The Day The World Came To Town by Jim Defede

When I announced to the daughters that I was heading off to Melbourne my youngest, the one who was a showgirl in a previous life, immediately told me that I must organise tickets for the musical Come From Away. Didn’t happen because I was too busy with Handel’s Messiah and other things.

Waiting for me on my return home was a copy of Jim Defede’s The Day The World Came To Town, the book on which the musical is based.

It recounts the real-life events that took place in Gander, Newfoundland, in the hours and days immediately following the September 11 terrorist attacks.

Hundreds of passenger planes were en route to the United States when the first of the Twin Towers went down that day. When the US Government closed the country’s airspace, those planes were diverted. Many were sent back to Europe, others to Canada. Gander, a town of around 8,000 people, took in 38 flights carrying 6,000 passengers and crew in the 24 hours immediately after the attack.

Gander’s population almost doubled overnight following one of the worst tragedies the world had ever seen.

Defede, a journalist, profiled passengers and pilots from several planes diverted to Gander. In doing so, we learn about the town mayor who declared a state of emergency, of the air traffic controllers and customs officials who safely brought in the most traffic the airport had seen in 40 years, and of all the citizens of Gander who donated clothes, toys and bedding to make the passengers feel safe and welcome. Residents found 4000 toothbrushes, clean towells, hot meals, and made the showers in their homes available to the influx of visitors who were unable to access their luggage.

In amongst the cargo were nine dogs, ten cats, and a pair of rare monkeys earmarked for a zoo also requiring constant attention. The local vet and a band of volunteers can most certainly hold their heads up high for their achievements over this period.

What a heart warming little book and a timely reminder of all that is good.

With the east coast of Australia deemed  to be in “catastrophic fire danger” today my thoughts are with the many, both in flight and in the fight. If its not drought, it’s flames, and in some of our country towns there is not enough water to even fight the fires. The air in Sydney and Brisbane is poorer in quality than in Beijing thanks to the smoke.

This morning I walked along the edge of the koala corridor just as the sun was arising. It was just wonderful to see how many of my neighbours have taken to putting bowls of water and bird feeders out for the wildlife. 

I’de love to comment on the bum fight currently happening between our pollies, scientists and the greenies, but the lesson to take from Gander is to take care of the people (and animals) first.

Hope the show comes to Brisi……

Wattle and Koalas

Wattle Day has been celebrated on the first day of September each year since 1992, the official start of the Australian spring. Prior to this each State acknowledged the day at separate times depending on when the Acacias were in full bloom in that territory. My memories as a young lass are of wearing a sprig of Cootamundra Wattle, which flourished in Sydney, to school on the 1st day of August each year.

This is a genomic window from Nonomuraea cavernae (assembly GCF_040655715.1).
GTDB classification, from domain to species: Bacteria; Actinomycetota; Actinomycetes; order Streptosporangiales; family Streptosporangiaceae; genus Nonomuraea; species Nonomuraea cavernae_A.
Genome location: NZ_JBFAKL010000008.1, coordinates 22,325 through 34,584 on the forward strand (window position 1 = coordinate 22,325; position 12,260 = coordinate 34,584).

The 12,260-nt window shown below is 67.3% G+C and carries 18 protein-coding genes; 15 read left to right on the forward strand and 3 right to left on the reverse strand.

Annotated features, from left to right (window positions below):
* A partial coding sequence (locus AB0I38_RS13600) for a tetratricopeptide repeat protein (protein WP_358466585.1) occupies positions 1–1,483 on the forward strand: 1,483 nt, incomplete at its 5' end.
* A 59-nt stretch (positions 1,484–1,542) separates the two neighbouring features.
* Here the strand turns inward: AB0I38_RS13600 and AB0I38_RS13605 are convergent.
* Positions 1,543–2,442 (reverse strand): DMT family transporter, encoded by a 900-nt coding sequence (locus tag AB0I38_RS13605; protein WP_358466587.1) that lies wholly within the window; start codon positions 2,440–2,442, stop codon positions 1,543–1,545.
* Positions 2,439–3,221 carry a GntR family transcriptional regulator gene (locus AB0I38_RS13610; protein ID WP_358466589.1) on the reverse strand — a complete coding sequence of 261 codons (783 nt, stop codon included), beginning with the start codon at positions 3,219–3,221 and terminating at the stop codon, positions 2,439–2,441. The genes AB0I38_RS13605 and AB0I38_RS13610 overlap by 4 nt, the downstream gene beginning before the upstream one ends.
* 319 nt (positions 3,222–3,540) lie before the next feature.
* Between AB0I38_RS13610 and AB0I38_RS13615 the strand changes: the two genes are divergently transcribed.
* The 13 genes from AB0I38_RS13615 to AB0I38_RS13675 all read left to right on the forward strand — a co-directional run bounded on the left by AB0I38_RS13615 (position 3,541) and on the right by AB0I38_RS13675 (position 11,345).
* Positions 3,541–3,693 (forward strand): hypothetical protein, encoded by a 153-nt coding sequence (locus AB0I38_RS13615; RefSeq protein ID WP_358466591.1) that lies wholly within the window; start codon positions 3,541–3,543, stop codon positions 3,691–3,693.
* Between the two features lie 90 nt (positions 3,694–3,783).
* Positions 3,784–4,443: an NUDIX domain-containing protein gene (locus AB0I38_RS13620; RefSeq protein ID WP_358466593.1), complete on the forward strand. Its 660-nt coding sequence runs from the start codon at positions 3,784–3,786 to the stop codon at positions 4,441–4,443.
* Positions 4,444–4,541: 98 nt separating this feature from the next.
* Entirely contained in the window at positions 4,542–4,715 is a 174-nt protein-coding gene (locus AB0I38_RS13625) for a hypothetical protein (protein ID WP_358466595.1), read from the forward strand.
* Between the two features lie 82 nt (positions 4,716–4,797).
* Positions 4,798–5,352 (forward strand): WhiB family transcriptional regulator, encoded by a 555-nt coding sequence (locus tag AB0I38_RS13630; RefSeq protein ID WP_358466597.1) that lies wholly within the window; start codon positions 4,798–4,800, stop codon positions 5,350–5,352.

The Golden Wattle was incorporated as an accessory in the design of the Australian Coat of Arms in 1912.

I’m a big fan of Wattle (but then I don’t suffer from Hay Fever) and have recently planted a Wattle sapling, along with other native trees, on the fringe of the Koala corridor which my property borders. Pretty sure the neighbours will be unimpressed. Stuff ‘em.

Both the Koalas and Wattles are at their best at the moment. The former may well be cute but the bucks are noisy when they’re feeling antsy. Noisy and determined. And they’re most certainly feeling antsy at the moment.


Tree planting endeavours on my part are an attempt to encourage the bees, butterflies and bird life. All creatures welcome really – except snakes.

Wattle flowers were sold to raise money during World War 1 and it became tradition to send pressed wattles in letters to wounded soldiers in Europe. Fallen diggers were often buried with a sprig of wattle. The green and gold of Wattle inspired our national colours which we see at the great sporting events.

Wattle……just love it.

Cootamundra Wattle by John Williamson

Don’t go lookin’ through that old camphor box woman,
You know those old things only make you cry.
When you dream upon that little bunny rug
It makes you think that life has passed you by
There are days when you wish the world would stop woman,
But then you know some wounds would never heal
But when I browse the early pages of the children
It’s then I know exactly how you feel.
Hey it’s July and the winter sun is shining
And the Cootamundra wattle is my friend
For all at once my childhood never left me
‘Cause wattle blossoms bring it back again
It’s Sunday and you should stop the worry woman,
Come out here and sit down in the sun
Can’t you hear the magpies in the distance?
Don’t you feel the new day has begun?
Can’t you hear the bees making honey woman,
In the spotted gums where the bellbirds ring?
You might grow old and bitter cause you missed it,
You know some people never hear such things
Hey it’s July and the winter sun is shining
And the Cootamundra wattle is my friend
For all at once my childhood never left me
‘Cause wattle blossoms bring it back again
Don’t buy the daily papers any more woman,
Read all about what’s going on in hell.
They don’t care to tell the world of kindness,
Good news never made a paper sell.
There’s all the colours of the rainbow in the garden woman,
And symphonies of music in the sky.
Heaven’s all around us if you’re looking,
But how can you see it if you cry.
Hey it’s July and the winter sun is shining
And the Cootamundra wattle is my friend
For all at once my childhood never left me
‘Cause wattle blossoms bring it back again.